THE OFFICIAL Desktop Reference to the 600-plus-page No Child Left Behind Act of 2001 tells us that the Act ''represents a sweeping overhaul of federal efforts to support elementary and secondary education in the United States'' and asserts that the Act's provisions represent ''a landmark in education reform designed to improve student achievement and change the culture of America's schools.''
The target of the federal government's concern is proper. There is truth in the charge that public education is ineffective as currently pursued. Too many of our schools, stuck in practices going back almost one hundred years, have failed all too many children, especially those of the poor. We ''deliver'' our programs; if the kids do not learn, it must be their fault. Not surprisingly, students in wealthier districts ultimately perform better than their urban and rural counterparts: Their schools are better financed; the youngsters get much of their education beyond their school buildings; and, given their wealth, families can move into districts that have richer programs, smaller classes, and staff and community stability.
While NCLB aims to better the opportunities for the children of needy Americans, its provisions remain extensions of the existing bureaucratic system. Along with the compensatory money, it adds to the burdens on schools and families. Worst of all, it is astonishingly unimaginative. There is no hint that there may be a better, more interesting way to school our young citizens within a community's public schools. Inconveniently, no two children and no two schools are ever quite alike. There is no obvious quick fix. A mix of state, school-level, and strong parental influence needs to be braided together.
No Child Left Behind is the most recent reauthorization of The Elementary and Secondary Education Act of 1965 (ESEA), which was passed by the 89th Congress to channel moneys into districts serving poor children, thereby narrowing the financial gap between districts serving the poor and their wealthier, usually suburban cousins. That Congress was highly sensitive to the expectation of local control of public schools; the federal moneys disbursed would not carry with them substantial federal requirements for any particular educational plan.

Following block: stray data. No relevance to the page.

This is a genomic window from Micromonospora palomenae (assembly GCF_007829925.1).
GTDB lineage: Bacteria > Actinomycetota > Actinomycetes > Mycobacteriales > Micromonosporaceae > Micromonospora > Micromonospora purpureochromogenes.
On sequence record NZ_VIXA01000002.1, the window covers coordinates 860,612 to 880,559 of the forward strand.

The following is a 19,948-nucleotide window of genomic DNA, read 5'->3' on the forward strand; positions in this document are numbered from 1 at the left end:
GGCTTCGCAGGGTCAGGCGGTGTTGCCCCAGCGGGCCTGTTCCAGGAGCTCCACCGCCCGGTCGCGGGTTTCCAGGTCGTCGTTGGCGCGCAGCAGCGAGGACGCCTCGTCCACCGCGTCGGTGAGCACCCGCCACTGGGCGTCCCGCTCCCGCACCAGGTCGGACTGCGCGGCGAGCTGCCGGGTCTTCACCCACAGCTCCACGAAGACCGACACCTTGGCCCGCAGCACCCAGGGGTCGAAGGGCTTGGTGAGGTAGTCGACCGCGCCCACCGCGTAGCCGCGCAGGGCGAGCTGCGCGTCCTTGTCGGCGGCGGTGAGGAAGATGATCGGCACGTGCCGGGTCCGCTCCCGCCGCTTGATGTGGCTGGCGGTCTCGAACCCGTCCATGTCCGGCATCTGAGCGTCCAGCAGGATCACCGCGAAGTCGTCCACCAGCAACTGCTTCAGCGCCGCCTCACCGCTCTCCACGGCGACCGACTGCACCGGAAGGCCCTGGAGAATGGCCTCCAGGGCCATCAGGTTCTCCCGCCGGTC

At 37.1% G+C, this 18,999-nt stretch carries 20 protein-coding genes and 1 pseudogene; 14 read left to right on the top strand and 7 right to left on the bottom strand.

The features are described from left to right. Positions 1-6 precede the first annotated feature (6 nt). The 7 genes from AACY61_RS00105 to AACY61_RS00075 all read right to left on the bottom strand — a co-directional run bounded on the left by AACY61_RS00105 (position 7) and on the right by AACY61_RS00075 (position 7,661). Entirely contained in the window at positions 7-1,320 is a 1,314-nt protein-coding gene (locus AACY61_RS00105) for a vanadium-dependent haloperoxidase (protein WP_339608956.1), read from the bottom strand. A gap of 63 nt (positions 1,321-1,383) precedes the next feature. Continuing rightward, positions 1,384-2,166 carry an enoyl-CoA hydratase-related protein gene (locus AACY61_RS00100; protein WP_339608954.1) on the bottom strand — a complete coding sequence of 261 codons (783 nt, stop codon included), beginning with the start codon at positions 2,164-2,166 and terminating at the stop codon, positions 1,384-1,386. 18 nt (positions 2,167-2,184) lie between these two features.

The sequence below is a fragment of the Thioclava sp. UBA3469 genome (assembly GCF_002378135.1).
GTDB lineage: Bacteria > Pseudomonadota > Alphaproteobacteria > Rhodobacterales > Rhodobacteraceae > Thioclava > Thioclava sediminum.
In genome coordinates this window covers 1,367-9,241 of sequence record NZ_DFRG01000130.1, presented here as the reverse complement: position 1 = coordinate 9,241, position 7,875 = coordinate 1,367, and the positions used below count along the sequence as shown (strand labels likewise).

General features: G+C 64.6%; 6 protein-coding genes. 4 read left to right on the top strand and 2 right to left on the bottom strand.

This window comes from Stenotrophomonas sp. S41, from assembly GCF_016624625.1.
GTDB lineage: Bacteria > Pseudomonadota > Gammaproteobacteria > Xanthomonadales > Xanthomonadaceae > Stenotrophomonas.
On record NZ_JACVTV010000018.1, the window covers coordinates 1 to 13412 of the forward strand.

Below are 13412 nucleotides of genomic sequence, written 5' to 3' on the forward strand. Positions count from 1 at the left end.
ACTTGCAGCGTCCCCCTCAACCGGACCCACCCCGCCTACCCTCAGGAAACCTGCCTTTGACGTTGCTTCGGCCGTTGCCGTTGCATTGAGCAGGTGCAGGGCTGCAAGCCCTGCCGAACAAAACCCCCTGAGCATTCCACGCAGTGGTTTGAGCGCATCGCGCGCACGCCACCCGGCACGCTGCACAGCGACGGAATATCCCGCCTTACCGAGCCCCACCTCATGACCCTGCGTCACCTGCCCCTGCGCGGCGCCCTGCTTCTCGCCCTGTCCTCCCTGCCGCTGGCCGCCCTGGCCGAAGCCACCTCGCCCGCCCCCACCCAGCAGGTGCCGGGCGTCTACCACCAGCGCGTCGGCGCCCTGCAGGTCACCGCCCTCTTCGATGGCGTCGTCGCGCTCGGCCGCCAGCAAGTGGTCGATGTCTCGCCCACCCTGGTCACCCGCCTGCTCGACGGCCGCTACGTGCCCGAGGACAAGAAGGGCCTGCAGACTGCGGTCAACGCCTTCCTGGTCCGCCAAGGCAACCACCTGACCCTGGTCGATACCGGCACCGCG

NCLB retains the 1965 focus on schools serving low-income populations, but for the first time it mandates the scope and ''standards'' of the schooling it supports (or affects policy by means of the lure of grants in specified areas). It focuses on a few critical areas (reading, writing, civic education for example), demands that the states set standards that meet federal expectations, and requires regular mass testing and reporting of progress toward these standards. NCLB advocates parental choice among schools (implying differences among them) but, paradoxically, it trusts that the states will insist on common, state assigned and federally approved curricula and assessments for the students' work (which implies consistency).
Few Americans can responsibly disagree with the ends. The rub is in the means, especially for middle and high schools. How can Americans assure all families that their children have access to effective public schools? And just how do we measure whether a school is succeeding?
NCLB and many of its state counterparts, like Massachusetts' own Education Reform Act of 1993, answer these questions primarily with increased top-down regulation that leads to standardized practices imposed on populations that are not themselves standardized; and with assessments that sharply narrow the goal of a serious education to the ability to pass common standardized tests at a prescribed level. Not surprisingly, there has been a howl of legitimate protest-and a dramatic private-sector increase of test-prep activity.
The system is stuck. If poor children are to benefit from public schooling, something has to give. However, it does not necessarily follow that higher government has to take an ever-increasing role. On the contrary, more power at the lowest level-that of families and individual schools-might break the logjam.
What if government were to give warrants-commonly called tuition vouchers-to families, each scaled to the financial needs of the family, to cash in at a public school of their choice? If a family lived in a thinly populated area served by a single public school, that school would receive this added money. In any and all cases, the receiving school would decide how that money will be deployed.
''Privatization!'' many critics cry. ''The end of public education! This cannot be a progressive idea!'' Ironically, in fact, it is just that.